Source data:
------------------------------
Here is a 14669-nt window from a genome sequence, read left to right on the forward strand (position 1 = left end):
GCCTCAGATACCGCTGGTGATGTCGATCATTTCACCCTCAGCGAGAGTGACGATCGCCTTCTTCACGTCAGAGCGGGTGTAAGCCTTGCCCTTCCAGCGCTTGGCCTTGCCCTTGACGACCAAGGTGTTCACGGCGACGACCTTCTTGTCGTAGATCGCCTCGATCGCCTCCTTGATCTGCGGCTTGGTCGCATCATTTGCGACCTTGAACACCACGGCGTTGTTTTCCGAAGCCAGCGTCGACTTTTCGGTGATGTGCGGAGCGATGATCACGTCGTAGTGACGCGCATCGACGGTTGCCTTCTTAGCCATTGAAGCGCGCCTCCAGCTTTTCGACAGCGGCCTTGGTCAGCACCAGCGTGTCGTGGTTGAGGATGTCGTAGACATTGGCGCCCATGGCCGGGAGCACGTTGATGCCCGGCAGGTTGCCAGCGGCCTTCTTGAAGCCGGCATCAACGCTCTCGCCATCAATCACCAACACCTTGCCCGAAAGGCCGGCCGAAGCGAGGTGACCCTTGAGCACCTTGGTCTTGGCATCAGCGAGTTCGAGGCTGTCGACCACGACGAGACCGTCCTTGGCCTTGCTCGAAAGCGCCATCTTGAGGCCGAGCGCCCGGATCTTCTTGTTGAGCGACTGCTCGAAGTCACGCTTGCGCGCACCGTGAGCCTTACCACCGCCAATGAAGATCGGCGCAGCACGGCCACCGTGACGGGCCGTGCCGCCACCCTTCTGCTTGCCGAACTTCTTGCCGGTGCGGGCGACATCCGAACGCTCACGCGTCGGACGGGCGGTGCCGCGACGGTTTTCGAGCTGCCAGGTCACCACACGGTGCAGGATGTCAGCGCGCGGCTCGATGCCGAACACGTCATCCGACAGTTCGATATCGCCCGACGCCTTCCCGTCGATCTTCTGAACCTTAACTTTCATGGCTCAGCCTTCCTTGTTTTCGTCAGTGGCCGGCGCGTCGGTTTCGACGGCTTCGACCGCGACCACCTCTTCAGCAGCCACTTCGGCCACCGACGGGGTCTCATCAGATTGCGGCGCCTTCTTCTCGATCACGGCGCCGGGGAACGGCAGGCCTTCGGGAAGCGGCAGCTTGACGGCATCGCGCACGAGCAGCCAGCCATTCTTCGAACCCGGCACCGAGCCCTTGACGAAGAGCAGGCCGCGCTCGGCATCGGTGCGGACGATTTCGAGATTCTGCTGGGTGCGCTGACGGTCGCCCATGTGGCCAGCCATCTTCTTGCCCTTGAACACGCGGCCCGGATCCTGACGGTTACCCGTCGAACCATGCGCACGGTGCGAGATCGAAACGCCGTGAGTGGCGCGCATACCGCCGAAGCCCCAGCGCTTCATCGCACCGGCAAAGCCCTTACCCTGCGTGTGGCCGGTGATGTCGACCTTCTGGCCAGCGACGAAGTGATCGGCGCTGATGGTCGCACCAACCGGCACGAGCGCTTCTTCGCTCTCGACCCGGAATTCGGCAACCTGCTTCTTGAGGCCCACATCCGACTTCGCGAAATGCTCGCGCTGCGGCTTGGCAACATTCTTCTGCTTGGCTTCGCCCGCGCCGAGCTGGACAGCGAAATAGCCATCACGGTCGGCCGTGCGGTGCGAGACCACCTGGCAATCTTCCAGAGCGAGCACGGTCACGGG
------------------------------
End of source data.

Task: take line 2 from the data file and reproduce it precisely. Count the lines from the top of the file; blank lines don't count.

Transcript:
GCCTCAGATACCGCTGGTGATGTCGATCATTTCACCCTCAGCGAGAGTGACGATCGCCTTCTTCACGTCAGAGCGGGTGTAAGCCTTGCCCTTCCAGCGCTTGGCCTTGCCCTTGACGACCAAGGTGTTCACGGCGACGACCTTCTTGTCGTAGATCGCCTCGATCGCCTCCTTGATCTGCGGCTTGGTCGCATCATTTGCGACCTTGAACACCACGGCGTTGTTTTCCGAAGCCAGCGTCGACTTTTCGGTGATGTGCGGAGCGATGATCACGTCGTAGTGACGCGCATCGACGGTTGCCTTCTTAGCCATTGAAGCGCGCCTCCAGCTTTTCGACAGCGGCCTTGGTCAGCACCAGCGTGTCGTGGTTGAGGATGTCGTAGACATTGGCGCCCATGGCCGGGAGCACGTTGATGCCCGGCAGGTTGCCAGCGGCCTTCTTGAAGCCGGCATCAACGCTCTCGCCATCAATCACCAACACCTTGCCCGAAAGGCCGGCCGAAGCGAGGTGACCCTTGAGCACCTTGGTCTTGGCATCAGCGAGTTCGAGGCTGTCGACCACGACGAGACCGTCCTTGGCCTTGCTCGAAAGCGCCATCTTGAGGCCGAGCGCCCGGATCTTCTTGTTGAGCGACTGCTCGAAGTCACGCTTGCGCGCACCGTGAGCCTTACCACCGCCAATGAAGATCGGCGCAGCACGGCCACCGTGACGGGCCGTGCCGCCACCCTTCTGCTTGCCGAACTTCTTGCCGGTGCGGGCGACATCCGAACGCTCACGCGTCGGACGGGCGGTGCCGCGACGGTTTTCGAGCTGCCAGGTCACCACACGGTGCAGGATGTCAGCGCGCGGCTCGATGCCGAACACGTCATCCGACAGTTCGATATCGCCCGACGCCTTCCCGTCGATCTTCTGAACCTTAACTTTCATGGCTCAGCCTTCCTTGTTTTCGTCAGTGGCCGGCGCGTCGGTTTCGACGGCTTCGACCGCGACCACCTCTTCAGCAGCCACTTCGGCCACCGACGGGGTCTCATCAGATTGCGGCGCCTTCTTCTCGATCACGGCGCCGGGGAACGGCAGGCCTTCGGGAAGCGGCAGCTTGACGGCATCGCGCACGAGCAGCCAGCCATTCTTCGAACCCGGCACCGAGCCCTTGACGAAGAGCAGGCCGCGCTCGGCATCGGTGCGGACGATTTCGAGATTCTGCTGGGTGCGCTGACGGTCGCCCATGTGGCCAGCCATCTTCTTGCCCTTGAACACGCGGCCCGGATCCTGACGGTTACCCGTCGAACCATGCGCACGGTGCGAGATCGAAACGCCGTGAGTGGCGCGCATACCGCCGAAGCCCCAGCGCTTCATCGCACCGGCAAAGCCCTTACCCTGCGTGTGGCCGGTGATGTCGACCTTCTGGCCAGCGACGAAGTGATCGGCGCTGATGGTCGCACCAACCGGCACGAGCGCTTCTTCGCTCTCGACCCGGAATTCGGCAACCTGCTTCTTGAGGCCCACATCCGACTTCGCGAAATGCTCGCGCTGCGGCTTGGCAACATTCTTCTGCTTGGCTTCGCCCGCGCCGAGCTGGACAGCGAAATAGCCATCACGGTCGGCCGTGCGGTGCGAGACCACCTGGCAATCTTCCAGAGCGAGCACGGTCACGGG